A tuned mass damper (TMD) is a device consisting of a mass, a spring, and a damper that is attached to a structure in order to reduce the dynamic response of the structure. The frequency of the damper is tuned to a particular structural frequency so that when that frequency is excited, the damper will resonate out of phase with the structural motion. Energy is dissipated by the damper inertia force acting on the structure. The TMD concept was first applied by Frahm in 1909 (Frahm, 1909) to reduce the rolling motion of ships as well as ship hull vibrations. A theory for the TMD was presented later in the paper by Ormondroyd and Den Hartog (1928), followed by a detailed discussion of optimal tuning and damping parameters in Den Hartog’s book on mechanical vibrations (1940). The initial theory was applicable for an undamped SDOF system subjected to a sinusoidal force excitation. Extension of the theory to damped SDOF systems has been investigated by numerous researchers. Significant contributions were made by Randall et al. (1981), Warburton (1981, 1982), Warburton and Ayorinde (1980), and Tsai and Lin (1993).
How Tuned Mass Dampers Work
A tuned mass damper (TMD) consists of a mass (m), a spring (k), and a damping device (c), which dissipates the energy created by the motion of the mass (usually in a form of heat). In this figure, M is the structure to which the damper would be attached.
From the laws of physics, we know that F = ma and a = F/m. This means that when an external force is applied to a system, such as wind pushing on a skyscraper, there has to be acceleration. Consequently, the people in the skyscraper would feel this acceleration. In order to make the occupants of the building feel more comfortable, tuned mass dampers are placed in structures where the horizontal deflections from the wind’s force are felt the greatest, effectively making the building stand relatively still.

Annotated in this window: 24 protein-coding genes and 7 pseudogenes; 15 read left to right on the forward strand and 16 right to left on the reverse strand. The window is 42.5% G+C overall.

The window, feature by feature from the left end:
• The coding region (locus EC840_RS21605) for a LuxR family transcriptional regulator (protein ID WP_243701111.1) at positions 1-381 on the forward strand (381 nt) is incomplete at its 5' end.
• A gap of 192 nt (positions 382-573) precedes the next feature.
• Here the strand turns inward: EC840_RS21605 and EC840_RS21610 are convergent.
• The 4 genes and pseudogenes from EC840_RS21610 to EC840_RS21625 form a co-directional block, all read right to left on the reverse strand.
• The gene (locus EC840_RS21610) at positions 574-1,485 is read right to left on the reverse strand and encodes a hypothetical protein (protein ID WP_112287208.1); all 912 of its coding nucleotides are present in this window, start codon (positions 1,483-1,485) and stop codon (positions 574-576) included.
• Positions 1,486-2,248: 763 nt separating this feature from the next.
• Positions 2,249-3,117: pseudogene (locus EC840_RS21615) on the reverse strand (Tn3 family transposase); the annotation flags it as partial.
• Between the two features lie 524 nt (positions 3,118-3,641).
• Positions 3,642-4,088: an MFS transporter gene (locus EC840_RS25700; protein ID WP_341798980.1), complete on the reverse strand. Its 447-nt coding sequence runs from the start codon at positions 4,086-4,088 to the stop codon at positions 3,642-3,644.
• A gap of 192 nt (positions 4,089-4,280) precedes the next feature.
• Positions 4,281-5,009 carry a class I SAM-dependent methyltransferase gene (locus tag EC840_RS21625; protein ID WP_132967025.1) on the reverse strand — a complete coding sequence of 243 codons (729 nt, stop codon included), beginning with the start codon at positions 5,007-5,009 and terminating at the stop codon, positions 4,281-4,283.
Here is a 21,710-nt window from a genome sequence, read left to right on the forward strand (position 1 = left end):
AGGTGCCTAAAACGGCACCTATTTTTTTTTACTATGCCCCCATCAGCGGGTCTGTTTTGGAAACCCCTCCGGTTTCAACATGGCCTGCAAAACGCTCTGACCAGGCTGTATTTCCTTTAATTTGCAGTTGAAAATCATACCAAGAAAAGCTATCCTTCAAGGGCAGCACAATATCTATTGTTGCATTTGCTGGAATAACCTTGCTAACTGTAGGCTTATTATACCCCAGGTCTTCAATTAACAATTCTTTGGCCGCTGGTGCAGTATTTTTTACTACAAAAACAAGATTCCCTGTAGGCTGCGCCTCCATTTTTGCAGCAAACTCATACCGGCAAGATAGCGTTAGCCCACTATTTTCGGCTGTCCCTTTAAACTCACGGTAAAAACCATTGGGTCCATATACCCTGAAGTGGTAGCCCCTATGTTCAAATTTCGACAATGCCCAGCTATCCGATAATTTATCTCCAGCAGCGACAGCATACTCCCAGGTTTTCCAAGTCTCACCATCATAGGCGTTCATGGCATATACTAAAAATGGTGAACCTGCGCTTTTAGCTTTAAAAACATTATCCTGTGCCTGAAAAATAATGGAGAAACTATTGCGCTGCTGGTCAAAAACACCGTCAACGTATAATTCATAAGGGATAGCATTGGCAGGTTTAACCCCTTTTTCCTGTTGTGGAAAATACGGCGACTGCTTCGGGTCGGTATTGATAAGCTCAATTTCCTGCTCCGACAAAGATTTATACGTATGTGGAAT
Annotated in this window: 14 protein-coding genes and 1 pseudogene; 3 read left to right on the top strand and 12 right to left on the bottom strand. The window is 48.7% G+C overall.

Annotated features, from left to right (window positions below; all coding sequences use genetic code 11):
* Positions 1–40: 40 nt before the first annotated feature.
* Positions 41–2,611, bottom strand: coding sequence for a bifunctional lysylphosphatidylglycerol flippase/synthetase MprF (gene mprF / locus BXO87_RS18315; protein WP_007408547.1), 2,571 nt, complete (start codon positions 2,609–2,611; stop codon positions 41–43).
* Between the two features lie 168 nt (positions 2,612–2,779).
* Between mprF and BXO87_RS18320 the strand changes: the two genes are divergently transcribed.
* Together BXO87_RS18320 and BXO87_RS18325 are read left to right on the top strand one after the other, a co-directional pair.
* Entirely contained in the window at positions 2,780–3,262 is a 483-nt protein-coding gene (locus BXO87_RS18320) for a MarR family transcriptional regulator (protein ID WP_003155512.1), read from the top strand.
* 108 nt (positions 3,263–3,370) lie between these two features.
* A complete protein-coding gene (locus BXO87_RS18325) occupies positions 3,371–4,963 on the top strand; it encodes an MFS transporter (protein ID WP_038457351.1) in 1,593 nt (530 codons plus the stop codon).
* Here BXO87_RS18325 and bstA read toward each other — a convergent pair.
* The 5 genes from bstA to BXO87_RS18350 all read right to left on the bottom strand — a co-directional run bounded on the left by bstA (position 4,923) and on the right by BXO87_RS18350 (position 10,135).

When the building begins to oscillate or sway, it sets the TMD into motion by means of the spring and, when the building is forced right, the TMD simultaneously forces it to the left.
Ideally, the frequencies and amplitudes of the TMD and the structure should nearly match so that EVERY time the wind pushes the building, the TMD creates an equal and opposite push on the building, keeping its horizontal displacement at or near zero. If their frequencies were significantly different, the TMD would create pushes that were out of sync with the pushes from the wind, and the building’s motion would still be uncomfortable for the occupants. If their amplitudes were significantly different, the TMD would, for example, create pushes that were in sync with the pushes from the wind but not quite the same size and the building would still experience too much motion.
The effectiveness of a TMD is dependent on the mass ratio (of the TMD to the structure itself), the ratio of the frequency of the TMD to the frequency of the structure (which is ideally equal to one), and the damping ratio of the TMD (how well the damping device dissipates energy).
Wide span structures (bridges, spectator stands, large stairs, stadium roofs) as well as slender tall structures (chimneys, high rises) tend to be easily excited to high vibration amplitudes in one of their basic mode shapes, for example by wind or marching and jumping people. Low natural frequencies are typical for this type of structures, due to their dimensions, as is their low damping. With GERB Tuned Mass Dampers (TMD), these vibrations can be reduced very effectively.